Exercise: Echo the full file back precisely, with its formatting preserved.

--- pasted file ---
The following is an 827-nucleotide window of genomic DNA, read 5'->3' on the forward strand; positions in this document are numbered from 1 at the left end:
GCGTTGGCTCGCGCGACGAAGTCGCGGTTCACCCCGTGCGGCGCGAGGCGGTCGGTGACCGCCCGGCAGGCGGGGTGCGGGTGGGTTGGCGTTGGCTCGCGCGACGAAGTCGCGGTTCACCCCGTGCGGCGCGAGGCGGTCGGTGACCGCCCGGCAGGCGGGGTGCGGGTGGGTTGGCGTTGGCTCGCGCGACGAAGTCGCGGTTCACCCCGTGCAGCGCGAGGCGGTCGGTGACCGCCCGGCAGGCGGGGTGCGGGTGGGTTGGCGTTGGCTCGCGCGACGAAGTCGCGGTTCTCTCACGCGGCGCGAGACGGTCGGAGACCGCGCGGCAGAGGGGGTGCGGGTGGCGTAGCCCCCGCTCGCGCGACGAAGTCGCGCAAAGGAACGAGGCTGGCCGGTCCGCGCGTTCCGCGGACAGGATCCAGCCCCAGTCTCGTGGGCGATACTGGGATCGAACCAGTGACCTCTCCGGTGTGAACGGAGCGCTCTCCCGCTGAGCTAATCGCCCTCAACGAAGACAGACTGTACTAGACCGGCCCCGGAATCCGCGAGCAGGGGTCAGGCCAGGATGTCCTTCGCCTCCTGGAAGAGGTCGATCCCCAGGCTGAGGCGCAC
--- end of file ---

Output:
The following is an 827-nucleotide window of genomic DNA, read 5'->3' on the forward strand; positions in this document are numbered from 1 at the left end:
GCGTTGGCTCGCGCGACGAAGTCGCGGTTCACCCCGTGCGGCGCGAGGCGGTCGGTGACCGCCCGGCAGGCGGGGTGCGGGTGGGTTGGCGTTGGCTCGCGCGACGAAGTCGCGGTTCACCCCGTGCGGCGCGAGGCGGTCGGTGACCGCCCGGCAGGCGGGGTGCGGGTGGGTTGGCGTTGGCTCGCGCGACGAAGTCGCGGTTCACCCCGTGCAGCGCGAGGCGGTCGGTGACCGCCCGGCAGGCGGGGTGCGGGTGGGTTGGCGTTGGCTCGCGCGACGAAGTCGCGGTTCTCTCACGCGGCGCGAGACGGTCGGAGACCGCGCGGCAGAGGGGGTGCGGGTGGCGTAGCCCCCGCTCGCGCGACGAAGTCGCGCAAAGGAACGAGGCTGGCCGGTCCGCGCGTTCCGCGGACAGGATCCAGCCCCAGTCTCGTGGGCGATACTGGGATCGAACCAGTGACCTCTCCGGTGTGAACGGAGCGCTCTCCCGCTGAGCTAATCGCCCTCAACGAAGACAGACTGTACTAGACCGGCCCCGGAATCCGCGAGCAGGGGTCAGGCCAGGATGTCCTTCGCCTCCTGGAAGAGGTCGATCCCCAGGCTGAGGCGCAC